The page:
One of the pioneers in the fashion and creative industry, Ms Joyce Ababio, has for 18 years worked tirelessly to raise the standards of practitioners and change the stereotype that most of the people who train in that industry are academic failures and school dropouts.
With an eye for excellence and a main focus to enrich the fashion industry especially after she had trained and worked in the United States of America for 13 years, Ms Ababio returned to Ghana and established the Vogue Style School of Fashion and Design in 1995.
Her desire to impart her rich knowledge and experience to the younger generation contributed significantly to this school idea, which aims at giving young people a good background in fashion and design.
The school, which started with only five students, has produced over 1000 students with their own labels.
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They include designers such as Aisha Obuobi, Christie Brown, Ophelia Crossland, Christina Parker, Gladys Brew, among others.
After almost two decades of running a diploma awarding institution, Ms Ababio has put a dream that she has nurtured into practicality by establishing the Joyce Ababio College of Creative Design (JACCD).
The JACCD is a new design and independent private institution with programmes in Fashion Design, Graphic Design and Entrepreneurship.
When The Mirror engaged Ms Ababio in a chat on Monday, to find out why the sudden transformation from Vogue Style to JACCD, she explained that “we need to enhance creativity in the schools.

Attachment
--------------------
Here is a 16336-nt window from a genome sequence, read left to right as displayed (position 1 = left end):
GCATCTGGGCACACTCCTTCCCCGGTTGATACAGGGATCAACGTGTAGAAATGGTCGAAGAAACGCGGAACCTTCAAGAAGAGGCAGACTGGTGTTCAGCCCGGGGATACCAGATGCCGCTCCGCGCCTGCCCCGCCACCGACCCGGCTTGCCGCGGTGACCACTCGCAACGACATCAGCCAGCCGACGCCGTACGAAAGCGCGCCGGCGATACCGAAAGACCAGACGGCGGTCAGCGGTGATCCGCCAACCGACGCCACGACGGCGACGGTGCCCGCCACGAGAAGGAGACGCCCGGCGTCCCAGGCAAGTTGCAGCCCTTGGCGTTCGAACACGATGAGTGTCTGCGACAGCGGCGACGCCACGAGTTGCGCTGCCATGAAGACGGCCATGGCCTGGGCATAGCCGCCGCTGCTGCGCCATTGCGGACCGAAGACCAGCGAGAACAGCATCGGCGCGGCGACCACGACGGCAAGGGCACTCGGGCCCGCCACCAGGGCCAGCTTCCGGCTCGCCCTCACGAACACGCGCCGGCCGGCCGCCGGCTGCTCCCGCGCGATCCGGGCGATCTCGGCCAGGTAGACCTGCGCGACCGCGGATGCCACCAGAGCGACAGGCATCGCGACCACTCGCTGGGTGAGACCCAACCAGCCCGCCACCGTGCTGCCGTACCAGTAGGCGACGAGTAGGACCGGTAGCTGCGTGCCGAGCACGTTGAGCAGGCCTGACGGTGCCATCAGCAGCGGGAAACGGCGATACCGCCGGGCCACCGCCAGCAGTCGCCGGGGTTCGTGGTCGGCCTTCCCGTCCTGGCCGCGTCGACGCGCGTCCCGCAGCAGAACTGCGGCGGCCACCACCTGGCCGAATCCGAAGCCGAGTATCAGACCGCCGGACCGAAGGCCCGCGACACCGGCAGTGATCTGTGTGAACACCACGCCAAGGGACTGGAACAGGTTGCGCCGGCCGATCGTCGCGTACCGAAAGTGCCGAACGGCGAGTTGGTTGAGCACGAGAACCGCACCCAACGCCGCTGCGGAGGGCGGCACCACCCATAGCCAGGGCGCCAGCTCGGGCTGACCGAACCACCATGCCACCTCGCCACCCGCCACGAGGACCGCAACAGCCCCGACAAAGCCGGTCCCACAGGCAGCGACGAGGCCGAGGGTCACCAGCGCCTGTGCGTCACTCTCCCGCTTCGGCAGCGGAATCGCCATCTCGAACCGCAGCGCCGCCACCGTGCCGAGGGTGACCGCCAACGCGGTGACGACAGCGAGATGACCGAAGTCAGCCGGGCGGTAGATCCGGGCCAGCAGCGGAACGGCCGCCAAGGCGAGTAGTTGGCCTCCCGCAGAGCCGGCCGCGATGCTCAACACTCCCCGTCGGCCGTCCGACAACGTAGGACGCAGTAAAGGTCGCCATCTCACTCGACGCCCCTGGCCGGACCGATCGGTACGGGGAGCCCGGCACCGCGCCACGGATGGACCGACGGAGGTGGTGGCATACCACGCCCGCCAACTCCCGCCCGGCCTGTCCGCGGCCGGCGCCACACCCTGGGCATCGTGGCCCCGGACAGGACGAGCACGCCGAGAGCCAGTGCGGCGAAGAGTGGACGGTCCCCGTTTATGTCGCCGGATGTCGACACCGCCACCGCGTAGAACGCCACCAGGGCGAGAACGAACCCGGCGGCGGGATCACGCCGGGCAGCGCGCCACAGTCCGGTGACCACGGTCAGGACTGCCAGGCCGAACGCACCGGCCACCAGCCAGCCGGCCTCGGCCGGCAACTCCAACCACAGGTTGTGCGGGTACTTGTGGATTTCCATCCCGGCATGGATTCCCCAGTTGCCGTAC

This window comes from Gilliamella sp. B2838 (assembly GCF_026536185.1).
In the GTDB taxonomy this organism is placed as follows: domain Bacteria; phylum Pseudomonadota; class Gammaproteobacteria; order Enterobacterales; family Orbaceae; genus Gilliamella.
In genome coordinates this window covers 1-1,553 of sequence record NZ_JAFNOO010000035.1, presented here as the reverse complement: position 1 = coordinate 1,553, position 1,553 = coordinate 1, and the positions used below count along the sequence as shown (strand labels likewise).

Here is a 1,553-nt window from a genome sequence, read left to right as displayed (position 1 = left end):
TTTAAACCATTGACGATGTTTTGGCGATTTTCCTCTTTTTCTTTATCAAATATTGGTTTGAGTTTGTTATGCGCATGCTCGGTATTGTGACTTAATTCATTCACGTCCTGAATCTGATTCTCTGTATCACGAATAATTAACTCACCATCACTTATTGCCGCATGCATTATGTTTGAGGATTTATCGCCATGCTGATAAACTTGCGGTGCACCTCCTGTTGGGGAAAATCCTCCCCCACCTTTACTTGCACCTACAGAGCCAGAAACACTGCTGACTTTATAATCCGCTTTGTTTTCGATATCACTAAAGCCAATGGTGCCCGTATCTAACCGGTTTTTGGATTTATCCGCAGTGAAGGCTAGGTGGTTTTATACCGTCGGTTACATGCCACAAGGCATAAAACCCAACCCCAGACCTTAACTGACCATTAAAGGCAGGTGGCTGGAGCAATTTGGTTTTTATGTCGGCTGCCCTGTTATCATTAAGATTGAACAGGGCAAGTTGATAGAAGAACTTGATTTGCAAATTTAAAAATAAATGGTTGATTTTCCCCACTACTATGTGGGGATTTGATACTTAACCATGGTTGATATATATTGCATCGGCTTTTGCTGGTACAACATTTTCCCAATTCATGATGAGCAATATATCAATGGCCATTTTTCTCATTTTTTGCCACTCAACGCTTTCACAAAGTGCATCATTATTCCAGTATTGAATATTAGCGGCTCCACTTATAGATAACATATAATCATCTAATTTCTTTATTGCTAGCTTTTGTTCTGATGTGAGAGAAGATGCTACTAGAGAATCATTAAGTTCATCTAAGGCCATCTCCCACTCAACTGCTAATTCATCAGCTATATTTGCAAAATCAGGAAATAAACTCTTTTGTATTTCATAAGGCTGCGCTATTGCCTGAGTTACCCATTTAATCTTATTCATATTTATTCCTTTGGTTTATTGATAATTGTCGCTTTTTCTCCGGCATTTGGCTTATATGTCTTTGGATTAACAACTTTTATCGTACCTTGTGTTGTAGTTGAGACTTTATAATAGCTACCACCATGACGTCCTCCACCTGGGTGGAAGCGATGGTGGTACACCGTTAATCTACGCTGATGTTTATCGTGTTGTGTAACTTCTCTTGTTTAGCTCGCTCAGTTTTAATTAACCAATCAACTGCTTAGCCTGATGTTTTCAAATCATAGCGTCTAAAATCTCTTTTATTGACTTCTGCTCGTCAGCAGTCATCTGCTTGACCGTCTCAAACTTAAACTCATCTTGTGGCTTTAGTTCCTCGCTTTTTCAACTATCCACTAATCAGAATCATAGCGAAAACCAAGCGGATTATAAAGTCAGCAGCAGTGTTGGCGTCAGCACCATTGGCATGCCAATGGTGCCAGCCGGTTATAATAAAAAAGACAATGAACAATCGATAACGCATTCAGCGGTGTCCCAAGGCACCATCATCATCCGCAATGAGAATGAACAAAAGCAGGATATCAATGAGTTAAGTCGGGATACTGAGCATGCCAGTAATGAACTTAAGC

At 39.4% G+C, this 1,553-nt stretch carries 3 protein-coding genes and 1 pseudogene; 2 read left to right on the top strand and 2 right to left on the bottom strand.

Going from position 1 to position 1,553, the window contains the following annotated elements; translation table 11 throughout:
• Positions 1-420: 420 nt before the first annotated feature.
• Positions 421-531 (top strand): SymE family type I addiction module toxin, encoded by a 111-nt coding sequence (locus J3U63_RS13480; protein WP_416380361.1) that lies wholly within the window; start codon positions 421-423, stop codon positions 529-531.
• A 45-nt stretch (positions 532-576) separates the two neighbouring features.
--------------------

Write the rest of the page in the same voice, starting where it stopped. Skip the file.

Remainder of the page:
It is very important for our country. It’s my hope to be at some point and some level with design. I added entrepreneurship because after school the designer becomes business people in our own area.”
Ms Ababio said she had engaged her daughter, Tracy Nana Yaa Ababio, a product of the Miami University in Ohio, USA, to partner her in this venture to get the project started in September.
Venturing into fashion/education
Asked how she got into fashion designing, Ms Ababio said she developed interest in sewing at a tender age long before she entered Achimota School.
“My mother was a seamstress and I could sew too. I also did needlework at Achimota.”
According to her, after Achimota, she gained admission to the St Cloud State University in Minnesota in the US to study Medical Technology, even though her wish was to study fashion designing.
She, therefore, left St Cloud after a short stint for Texas Women’s University, where she completed a degree programme in fashion designing.
On completion of her course, she stayed and worked in the US until 1992, when she returned home. She said while in the US, she did well and lived comfortably and although she was not keen on returning to Ghana, she had to accept her husband’s request that they did so.
“I am a disciplined, principled, and determined woman. I always set goals for myself and make sure I achieve them. This explains why I have been able to manage her time successfully and played my role as a wife, a mother, a teacher and a shop owner.”